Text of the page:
I took this position at B'nai Israel because I had the chance to recreate an educational program thanks to a parent-base who cared about education. We created new programs where there would be serious text and Hebrew learning, and a willingness to experiment and create new models, build chavurot, and engage families in multi-generational programming.
I had already spent eight summers at Ramah. It was (and is) one of the most inspiring, innovative, intentional Jewish educational playgrounds I know of.
From the beginning, I sensed that I wanted to be a Ramah director. I even said that to the director of the camp, Debby Hirshman, when I was 16 after a week and half back at camp. She asked me if I was enjoying camp so far and I said, “Yes, I love it. I think I want to be a Ramah director.” Instead of rolling her eyes at me like I was some presumptuous kid, she said “Let’s sit down and talk about that soon.” That was just like something Bernie would have said. The message that was so clearly modeled, was “Take young adults seriously.” Don’t poo-poo them or laugh at them. And be sure to have those promised conversations and follow up. That was so much like Bernie.
I had the opportunity to work with true visionaries who taught theory and modeled practice: Bernie Reisman z"l, Susan Shevitz, Joe Reimer, Josh Elkin, Bennet Solomon z"l, Mike Libenson (my Hebrew College mentor), who all pushed, challenged, and encouraged me.
Some time ago Joe Reimer and I were reminiscing about our overlapping years at Hornstein. When I was there Joe taught a Life Cycle course which required that we write essays reflecting on significant events in our lives. I suggested he reconvene the Class of 1988 to redo that assignment. How much more would we be able to add today to our reflective essays after several decades of life experiences?
Susan Shevitz was my advisor. Of all my teachers, Susan probably more than anyone taught theory and pushed us to always think about the vision and cultures of our institutions and to read about educational theory and ethnography of place. Susan taught me how to think about an institution’s culture, how to go into a place and learn its nuances and then write its ethnography. She taught me how to think this way. She also said “Don’t only think of camp as a career choice; think of the world of formal education,” which also helped me see that the boundaries between camp and schools are very blurred and they all contribute to Jewish education.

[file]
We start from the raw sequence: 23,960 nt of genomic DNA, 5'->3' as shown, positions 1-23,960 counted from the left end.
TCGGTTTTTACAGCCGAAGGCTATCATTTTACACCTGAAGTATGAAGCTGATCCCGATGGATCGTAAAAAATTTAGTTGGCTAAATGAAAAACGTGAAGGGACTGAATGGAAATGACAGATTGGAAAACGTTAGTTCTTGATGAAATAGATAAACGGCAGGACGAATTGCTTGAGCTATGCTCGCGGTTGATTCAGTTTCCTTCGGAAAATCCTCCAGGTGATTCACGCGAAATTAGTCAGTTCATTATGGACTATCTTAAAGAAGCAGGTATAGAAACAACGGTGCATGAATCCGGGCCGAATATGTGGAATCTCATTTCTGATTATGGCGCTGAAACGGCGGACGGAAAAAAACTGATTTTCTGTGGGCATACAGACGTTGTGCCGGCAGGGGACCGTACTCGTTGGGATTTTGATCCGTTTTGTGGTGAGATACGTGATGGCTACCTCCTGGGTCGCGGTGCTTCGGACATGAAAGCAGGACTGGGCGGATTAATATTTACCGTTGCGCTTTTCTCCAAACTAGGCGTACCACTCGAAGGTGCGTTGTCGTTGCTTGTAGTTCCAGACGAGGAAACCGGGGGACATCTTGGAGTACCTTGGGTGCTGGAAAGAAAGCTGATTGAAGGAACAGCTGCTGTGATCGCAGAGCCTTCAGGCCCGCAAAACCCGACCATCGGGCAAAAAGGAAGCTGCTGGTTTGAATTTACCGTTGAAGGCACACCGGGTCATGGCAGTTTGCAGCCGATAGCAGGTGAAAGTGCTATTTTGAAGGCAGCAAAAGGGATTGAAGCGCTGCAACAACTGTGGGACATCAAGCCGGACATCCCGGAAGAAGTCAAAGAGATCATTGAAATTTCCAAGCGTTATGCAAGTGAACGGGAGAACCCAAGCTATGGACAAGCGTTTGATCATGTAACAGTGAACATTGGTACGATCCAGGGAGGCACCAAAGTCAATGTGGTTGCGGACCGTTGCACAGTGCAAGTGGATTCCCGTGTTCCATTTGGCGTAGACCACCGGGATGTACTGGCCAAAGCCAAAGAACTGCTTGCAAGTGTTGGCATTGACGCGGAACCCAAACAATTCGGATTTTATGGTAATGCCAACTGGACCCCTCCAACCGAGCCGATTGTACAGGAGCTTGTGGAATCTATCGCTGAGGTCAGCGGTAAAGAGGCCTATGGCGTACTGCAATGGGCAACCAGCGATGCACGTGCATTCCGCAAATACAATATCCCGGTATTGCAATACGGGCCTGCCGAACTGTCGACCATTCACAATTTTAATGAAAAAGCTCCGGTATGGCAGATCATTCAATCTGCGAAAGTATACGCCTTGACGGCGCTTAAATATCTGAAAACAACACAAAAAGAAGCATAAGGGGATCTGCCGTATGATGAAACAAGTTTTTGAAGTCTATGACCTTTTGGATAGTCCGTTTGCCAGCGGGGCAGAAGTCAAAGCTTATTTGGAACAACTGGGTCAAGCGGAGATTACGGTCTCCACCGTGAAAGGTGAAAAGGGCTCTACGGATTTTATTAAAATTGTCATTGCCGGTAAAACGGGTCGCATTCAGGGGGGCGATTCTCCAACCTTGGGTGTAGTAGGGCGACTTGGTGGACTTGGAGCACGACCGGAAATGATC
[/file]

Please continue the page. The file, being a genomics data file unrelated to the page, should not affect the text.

Other important mentors were Josh Elkin, Head of School at the Solomon Schechter Day School in Newton where I did an internship while at Hornstein; Bennett Solomon z”l, principal of the Cohen-Hillel Academy, was also highly visionary and inspirational. Sadly he died very young, in his mid-30's. Dr. Mike Libenson was my Hebrew College mentor who hired me after doing a second internship there.
I have five kids and I’m married. My youngest child is 14 and the oldest is 25. As the director of Camp Ramah Nyack, summers were very busy times and juggling/balancing family and work life was a challenge. But what I can say is my kids loved growing up at camp. Those were such formative years for my kids. Sure, I was very busy but so were they. In fact, they were too busy to see that I was also busy.
Bernie spoke about his family a lot. That was a really important lesson for hotshot 25-year-olds who were not married and didn’t have children, and who were probably just thinking about pushing ahead professionally. Bernie always said family life is ultimately the most important thing in your life, and he modeled it.
My goals continue to be to grow the Ramah Movement and to inspire and mentor young adults. I see this as intentionally structuring vibrant, innovative, and persuasive Jewish learning environments, creating enduring relationships with individual learners, and encouraging and empowering them to be bold and entrepreneurial community builders. I love my work!
I love mentoring young adults. Broken sewage pipes are the most challenging.
This interview with Amy was published in the Hornstein Program's Impact Newsletter, September 2015. If you would like to quote any part of this conversation, please attribute content to the Hornstein Jewish Professional Leadership Program at Brandeis University and link to this page. All rights reserved.